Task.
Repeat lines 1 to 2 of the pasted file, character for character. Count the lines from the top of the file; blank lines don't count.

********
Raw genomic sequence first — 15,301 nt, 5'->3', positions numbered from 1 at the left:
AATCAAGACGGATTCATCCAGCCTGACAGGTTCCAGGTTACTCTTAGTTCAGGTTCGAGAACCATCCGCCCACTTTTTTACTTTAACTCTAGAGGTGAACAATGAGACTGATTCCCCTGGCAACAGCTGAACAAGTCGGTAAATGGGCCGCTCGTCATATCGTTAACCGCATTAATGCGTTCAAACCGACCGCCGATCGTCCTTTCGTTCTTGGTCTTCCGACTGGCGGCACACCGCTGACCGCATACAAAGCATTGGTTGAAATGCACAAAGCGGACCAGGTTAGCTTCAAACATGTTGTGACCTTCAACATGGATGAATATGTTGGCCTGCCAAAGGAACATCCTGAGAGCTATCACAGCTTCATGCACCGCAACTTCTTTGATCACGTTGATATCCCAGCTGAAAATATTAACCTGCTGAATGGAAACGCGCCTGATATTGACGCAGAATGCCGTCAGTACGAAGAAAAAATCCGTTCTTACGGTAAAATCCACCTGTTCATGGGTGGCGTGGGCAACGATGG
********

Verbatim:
Raw genomic sequence first — 15,301 nt, 5'->3', positions numbered from 1 at the left:
AATCAAGACGGATTCATCCAGCCTGACAGGTTCCAGGTTACTCTTAGTTCAGGTTCGAGAACCATCCGCCCACTTTTTTACTTTAACTCTAGAGGTGAACAATGAGACTGATTCCCCTGGCAACAGCTGAACAAGTCGGTAAATGGGCCGCTCGTCATATCGTTAACCGCATTAATGCGTTCAAACCGACCGCCGATCGTCCTTTCGTTCTTGGTCTTCCGACTGGCGGCACACCGCTGACCGCATACAAAGCATTGGTTGAAATGCACAAAGCGGACCAGGTTAGCTTCAAACATGTTGTGACCTTCAACATGGATGAATATGTTGGCCTGCCAAAGGAACATCCTGAGAGCTATCACAGCTTCATGCACCGCAACTTCTTTGATCACGTTGATATCCCAGCTGAAAATATTAACCTGCTGAATGGAAACGCGCCTGATATTGACGCAGAATGCCGTCAGTACGAAGAAAAAATCCGTTCTTACGGTAAAATCCACCTGTTCATGGGTGGCGTGGGCAACGATGG